I was in the northern reaches of Upland on Friday when I decided to eat at Giuseppe’s a little further north in San Antonio Heights. Afterward, at my car, I noticed the church across the street, its white paint and quaint style standing out against the mountain and greenery rising behind it, and had to take a photo.
What sort of church, though: Methodist? Congregational? Nope. A sign identifies it as Elevation of the Holy Cross, Romanian Orthodox Church. Impressive.
Obviously the building predates the current denomination. Nosing around online, I found a copy of the April 2013 issue of the San Antonio Heights community newsletter. It explains that the church began as Community Church in 1906 — although 1916, the date Megan Hutter gives in her “Images of America” history of San Antonio Heights, may be more reliable.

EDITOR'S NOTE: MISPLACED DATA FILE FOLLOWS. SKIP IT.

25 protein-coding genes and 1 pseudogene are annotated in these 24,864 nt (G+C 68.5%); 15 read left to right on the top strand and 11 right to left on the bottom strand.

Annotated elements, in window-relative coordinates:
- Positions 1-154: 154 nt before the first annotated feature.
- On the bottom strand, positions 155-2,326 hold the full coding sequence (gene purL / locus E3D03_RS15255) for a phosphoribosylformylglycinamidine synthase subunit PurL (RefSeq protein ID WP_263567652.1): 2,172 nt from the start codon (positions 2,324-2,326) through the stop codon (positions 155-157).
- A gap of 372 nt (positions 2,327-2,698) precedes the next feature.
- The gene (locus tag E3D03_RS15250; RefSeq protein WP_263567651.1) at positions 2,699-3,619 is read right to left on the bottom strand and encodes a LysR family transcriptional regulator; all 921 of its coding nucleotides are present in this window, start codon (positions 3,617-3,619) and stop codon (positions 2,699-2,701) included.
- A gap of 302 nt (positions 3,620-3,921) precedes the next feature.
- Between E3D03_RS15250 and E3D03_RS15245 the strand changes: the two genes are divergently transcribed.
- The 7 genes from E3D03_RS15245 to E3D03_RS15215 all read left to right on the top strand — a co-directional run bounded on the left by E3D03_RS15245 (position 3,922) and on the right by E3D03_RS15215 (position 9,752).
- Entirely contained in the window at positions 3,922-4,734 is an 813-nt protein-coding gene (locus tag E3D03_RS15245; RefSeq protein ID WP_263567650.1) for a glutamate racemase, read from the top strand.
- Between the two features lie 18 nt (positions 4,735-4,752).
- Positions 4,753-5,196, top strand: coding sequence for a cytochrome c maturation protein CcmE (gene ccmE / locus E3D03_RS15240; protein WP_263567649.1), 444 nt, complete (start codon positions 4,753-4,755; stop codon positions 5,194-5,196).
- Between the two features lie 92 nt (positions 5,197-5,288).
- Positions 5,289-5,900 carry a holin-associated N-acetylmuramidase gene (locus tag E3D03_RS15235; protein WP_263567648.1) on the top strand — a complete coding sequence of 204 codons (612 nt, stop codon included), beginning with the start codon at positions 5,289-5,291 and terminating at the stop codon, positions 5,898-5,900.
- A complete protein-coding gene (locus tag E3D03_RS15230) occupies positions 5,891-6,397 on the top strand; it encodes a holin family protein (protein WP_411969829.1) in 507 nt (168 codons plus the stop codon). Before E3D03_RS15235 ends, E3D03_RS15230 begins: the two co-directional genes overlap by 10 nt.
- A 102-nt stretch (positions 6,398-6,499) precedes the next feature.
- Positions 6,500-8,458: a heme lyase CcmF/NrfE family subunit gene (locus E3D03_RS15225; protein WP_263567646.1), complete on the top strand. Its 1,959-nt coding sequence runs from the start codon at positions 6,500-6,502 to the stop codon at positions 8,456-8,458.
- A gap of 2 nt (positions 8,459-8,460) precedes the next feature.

The great-great-grandmother of current resident Barry Turner donated the church to the community. Also, “this was the location of the first stop for trolley cars coming up Euclid Avenue in the early history of San Antonio Heights.”
When the congregation outgrew the building, it served as a chapel and was used for weddings. The building was known as the Chapel of the Wildwood. It was acquired in 2010 by the Romanian Orthodox Church, which was founded in L.A. in 2001. Services apparently began in 2013. They have services Friday nights, Saturday nights and Sunday mornings.
And the church looks lovely 24/7.